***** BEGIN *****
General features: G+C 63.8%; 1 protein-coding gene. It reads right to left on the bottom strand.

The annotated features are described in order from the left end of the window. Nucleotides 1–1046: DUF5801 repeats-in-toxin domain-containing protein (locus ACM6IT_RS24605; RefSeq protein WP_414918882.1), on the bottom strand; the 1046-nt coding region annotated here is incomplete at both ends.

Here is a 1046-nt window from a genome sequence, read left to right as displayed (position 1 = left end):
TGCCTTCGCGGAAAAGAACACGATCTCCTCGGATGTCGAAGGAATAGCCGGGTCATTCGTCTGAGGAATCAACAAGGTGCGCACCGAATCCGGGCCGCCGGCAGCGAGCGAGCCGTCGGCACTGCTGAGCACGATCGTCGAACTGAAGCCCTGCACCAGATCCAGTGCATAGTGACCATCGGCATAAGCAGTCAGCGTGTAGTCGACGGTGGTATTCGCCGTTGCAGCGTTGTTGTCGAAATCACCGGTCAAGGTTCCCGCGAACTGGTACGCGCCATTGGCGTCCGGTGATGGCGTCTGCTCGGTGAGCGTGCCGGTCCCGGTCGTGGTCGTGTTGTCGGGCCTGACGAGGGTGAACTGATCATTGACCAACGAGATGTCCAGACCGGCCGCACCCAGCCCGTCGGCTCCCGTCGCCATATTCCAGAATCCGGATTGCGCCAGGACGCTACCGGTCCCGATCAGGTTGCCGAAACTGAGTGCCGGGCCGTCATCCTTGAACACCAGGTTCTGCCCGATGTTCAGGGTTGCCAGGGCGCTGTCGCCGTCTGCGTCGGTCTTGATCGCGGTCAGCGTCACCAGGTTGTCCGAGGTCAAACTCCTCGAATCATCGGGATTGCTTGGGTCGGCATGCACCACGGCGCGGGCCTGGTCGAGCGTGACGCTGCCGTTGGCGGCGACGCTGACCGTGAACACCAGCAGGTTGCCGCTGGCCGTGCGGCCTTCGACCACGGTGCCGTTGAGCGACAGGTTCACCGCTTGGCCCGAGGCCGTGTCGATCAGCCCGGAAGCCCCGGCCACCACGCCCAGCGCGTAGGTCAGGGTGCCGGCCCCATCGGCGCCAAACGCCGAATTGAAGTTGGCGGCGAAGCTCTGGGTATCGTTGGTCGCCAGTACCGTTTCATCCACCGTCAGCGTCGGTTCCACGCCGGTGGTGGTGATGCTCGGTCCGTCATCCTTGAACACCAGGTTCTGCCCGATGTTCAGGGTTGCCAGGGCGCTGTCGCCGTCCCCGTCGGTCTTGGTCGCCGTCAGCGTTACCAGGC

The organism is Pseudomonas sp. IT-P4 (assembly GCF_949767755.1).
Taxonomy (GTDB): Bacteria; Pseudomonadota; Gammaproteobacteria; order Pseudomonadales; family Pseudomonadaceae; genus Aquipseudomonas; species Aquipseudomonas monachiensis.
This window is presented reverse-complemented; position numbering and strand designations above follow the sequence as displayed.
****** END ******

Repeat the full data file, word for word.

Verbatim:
General features: G+C 63.8%; 1 protein-coding gene. It reads right to left on the bottom strand.

The annotated features are described in order from the left end of the window. Nucleotides 1–1046: DUF5801 repeats-in-toxin domain-containing protein (locus ACM6IT_RS24605; RefSeq protein WP_414918882.1), on the bottom strand; the 1046-nt coding region annotated here is incomplete at both ends.

Here is a 1046-nt window from a genome sequence, read left to right as displayed (position 1 = left end):
TGCCTTCGCGGAAAAGAACACGATCTCCTCGGATGTCGAAGGAATAGCCGGGTCATTCGTCTGAGGAATCAACAAGGTGCGCACCGAATCCGGGCCGCCGGCAGCGAGCGAGCCGTCGGCACTGCTGAGCACGATCGTCGAACTGAAGCCCTGCACCAGATCCAGTGCATAGTGACCATCGGCATAAGCAGTCAGCGTGTAGTCGACGGTGGTATTCGCCGTTGCAGCGTTGTTGTCGAAATCACCGGTCAAGGTTCCCGCGAACTGGTACGCGCCATTGGCGTCCGGTGATGGCGTCTGCTCGGTGAGCGTGCCGGTCCCGGTCGTGGTCGTGTTGTCGGGCCTGACGAGGGTGAACTGATCATTGACCAACGAGATGTCCAGACCGGCCGCACCCAGCCCGTCGGCTCCCGTCGCCATATTCCAGAATCCGGATTGCGCCAGGACGCTACCGGTCCCGATCAGGTTGCCGAAACTGAGTGCCGGGCCGTCATCCTTGAACACCAGGTTCTGCCCGATGTTCAGGGTTGCCAGGGCGCTGTCGCCGTCTGCGTCGGTCTTGATCGCGGTCAGCGTCACCAGGTTGTCCGAGGTCAAACTCCTCGAATCATCGGGATTGCTTGGGTCGGCATGCACCACGGCGCGGGCCTGGTCGAGCGTGACGCTGCCGTTGGCGGCGACGCTGACCGTGAACACCAGCAGGTTGCCGCTGGCCGTGCGGCCTTCGACCACGGTGCCGTTGAGCGACAGGTTCACCGCTTGGCCCGAGGCCGTGTCGATCAGCCCGGAAGCCCCGGCCACCACGCCCAGCGCGTAGGTCAGGGTGCCGGCCCCATCGGCGCCAAACGCCGAATTGAAGTTGGCGGCGAAGCTCTGGGTATCGTTGGTCGCCAGTACCGTTTCATCCACCGTCAGCGTCGGTTCCACGCCGGTGGTGGTGATGCTCGGTCCGTCATCCTTGAACACCAGGTTCTGCCCGATGTTCAGGGTTGCCAGGGCGCTGTCGCCGTCCCCGTCGGTCTTGGTCGCCGTCAGCGTTACCAGGC

The organism is Pseudomonas sp. IT-P4 (assembly GCF_949767755.1).
Taxonomy (GTDB): Bacteria; Pseudomonadota; Gammaproteobacteria; order Pseudomonadales; family Pseudomonadaceae; genus Aquipseudomonas; species Aquipseudomonas monachiensis.
This window is presented reverse-complemented; position numbering and strand designations above follow the sequence as displayed.